Skip to main content
Log in

Restrictions on Representationalism

  • Published:
Philosophical Studies Aims and scope Submit manuscript

Abstract

Strong representationalism claims that the qualitative character of our phenomenal mental states consists in the intentional content of such states. Although strong representationalism has greatly increased in popularity over the last decade, I find the view deeply implausible. In this paper, I attempt to argue against strong representationalism by a two-step argument. First, I suggest that strong representationalism must be unrestricted in order to serve as an adequate theory of qualia, i.e., it must apply to all qualitative mental states. Second, I present considerations – deriving largely from nonperceptual states – to show that an unrestricted form of strong representationalism is problematic.

This is a preview of subscription content, log in via an institution to check access.

Access this article

Subscribe and save

Springer+ Basic
EUR 32.99 /Month
  • Get 10 units per month
  • Download Article/Chapter or Ebook
  • 1 Unit = 1 Article or 1 Chapter
  • Cancel anytime
Subscribe now

Buy Now

Price excludes VAT (USA)
Tax calculation will be finalised during checkout.

Instant access to the full article PDF.

Similar content being viewed by others

References

  • Block N. (1996). Mental Paint and Mental Latex. In: Enrique Villaneuva, (eds) Philosophical Issues 7, Perception, pp 19–49. Ridgeview, Atascadero, CA

    Google Scholar 

  • Byrne A. (2001). Intentionalism Defended. Philosophical Review 110: 199–240

    Google Scholar 

  • Chalmers D. (1996). The Conscious Mind: In Search of a Fundamental Theory. Oxford University Press, Oxford

    Google Scholar 

  • Dretske F. (1995). Naturalizing the Mind. The MIT Press, Cambridge, MA

    Google Scholar 

  • Dretske F. (1996). Phenomenal Externalism. In: Enrique Villaneuva, (eds) Philosophical Issues 7, Perception, pp 143–158. Ridgeview, Atascadero, CA

    Google Scholar 

  • Griffiths, P. (2004). ‘Is Emotion a Natural Kind?’ in Robert C. Solomon (ed.), Thinking About Feeling: Contemporary Philosophers on Emotion (pp. 233–249), Oxford: Oxford University Press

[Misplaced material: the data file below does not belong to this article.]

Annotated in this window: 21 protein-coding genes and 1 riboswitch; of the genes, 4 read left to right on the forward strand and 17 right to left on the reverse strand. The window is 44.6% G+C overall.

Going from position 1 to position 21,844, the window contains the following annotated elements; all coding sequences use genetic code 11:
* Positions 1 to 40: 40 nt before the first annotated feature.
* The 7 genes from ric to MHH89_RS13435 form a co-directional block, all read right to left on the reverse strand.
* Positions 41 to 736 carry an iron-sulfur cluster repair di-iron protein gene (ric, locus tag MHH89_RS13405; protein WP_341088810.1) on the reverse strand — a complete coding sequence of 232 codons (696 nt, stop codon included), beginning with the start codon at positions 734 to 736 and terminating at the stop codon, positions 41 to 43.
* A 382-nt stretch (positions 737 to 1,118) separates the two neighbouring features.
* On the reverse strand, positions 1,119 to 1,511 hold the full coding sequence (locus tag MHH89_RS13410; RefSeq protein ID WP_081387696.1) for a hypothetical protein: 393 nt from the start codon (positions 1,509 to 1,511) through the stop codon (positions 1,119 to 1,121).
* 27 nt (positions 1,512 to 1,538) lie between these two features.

• Heil J. (1998). Philosophy of Mind: A Contemporary Introduction. Routledge Press, New York

    Google Scholar 

  • Harman, G. (1990). ‘The Intrinsic Quality of Experience’, in Ned Block et␣al. (eds.), The Nature of Consciousness, Cambridge, MA: The MIT Press (pp. 663–675)

  • Harman G. (1996). Explaining Objective Color in Terms of Subjective Experience. In: Villaneuva, Enrique (eds) Philosophical Issues 7, Perception, pp 1–18. Ridgeview, Atascadero, CA

    Google Scholar 

  • Horgan T. and Tienson J. (2002). The Intentionality of Phenomenology and the Phenomenology of Intentionality. In: Chalmers David, (eds) Philosophy of Mind: Classical and Contemporary Readings, pp 520–533. Oxford University Press, Oxford

    Google Scholar 

  • Kim J. (1996). Philosophy of Mind. Westview Press, Boulder, CO

    Google Scholar 

  • Kind A. (2003). What’s So Transparent About Transparency?. Philosophical Studies 115: 225–244

    Article  Google Scholar 

  • Lycan W.G. (1996). Consciousness and Experience. The MIT Press, Cambridge, MA

    Google Scholar 

  • McGinn C. (1997). The Character of Mind (Second Edition). Oxford University Press, Oxford

    Google Scholar 

  • McGinn, C. (1991): ‘Consciousness and Content’, in Ned Block et al. (eds.), The Nature of Consciousness Cambridge, MA: The MIT Press (pp. 295–307)

  • Pitt, D. (2004). ‘The Phenomenology of Cognition, or What is it Like to Think That P?’ Philosophy and Phenomenological Research 69, 1–36

    Google Scholar 

  • Rey G. (1993). Sensational Sentences. In: Martin Davies, and Humphreys, Glyn (eds) Consciousness: Psychological and Philosophical Essays, pp 240–257. Blackwell, Oxford

    Google Scholar 

  • Tye M. (1992). Visual Qualia and Visual Content. In: Crane, Tim (eds) The Contents of Experience, pp 158–176. Cambridge University Press, Cambridge

    Google Scholar 

  • Tye M. (1995). Ten Problems of Consciousness. The MIT Press, Cambridge, MA

    Google Scholar 

  • Tye M. (2000). Consciousness, Color and Content. The MIT Press, Cambridge, MA

    Google Scholar 

  • Van Gulick, R. (1992). ‘Understanding the Phenomenal Mind, Part II’, in Ned Block et al. (eds.), The Nature of Consciousness (pp. 435–442), Cambridge, MA: The MIT Press

Download references

Author information

Authors and Affiliations

Authors

Corresponding author

Correspondence to Amy Kind.

Rights and permissions

Reprints and permissions

About this article

Cite this article

Kind, A. Restrictions on Representationalism. Philos Stud 134, 405–427 (2007). https://doi.org/10.1007/s11098-007-9079-y

Download citation

  • Published:

  • Issue Date:

  • DOI: https://doi.org/10.1007/s11098-007-9079-y

Keywords

Navigation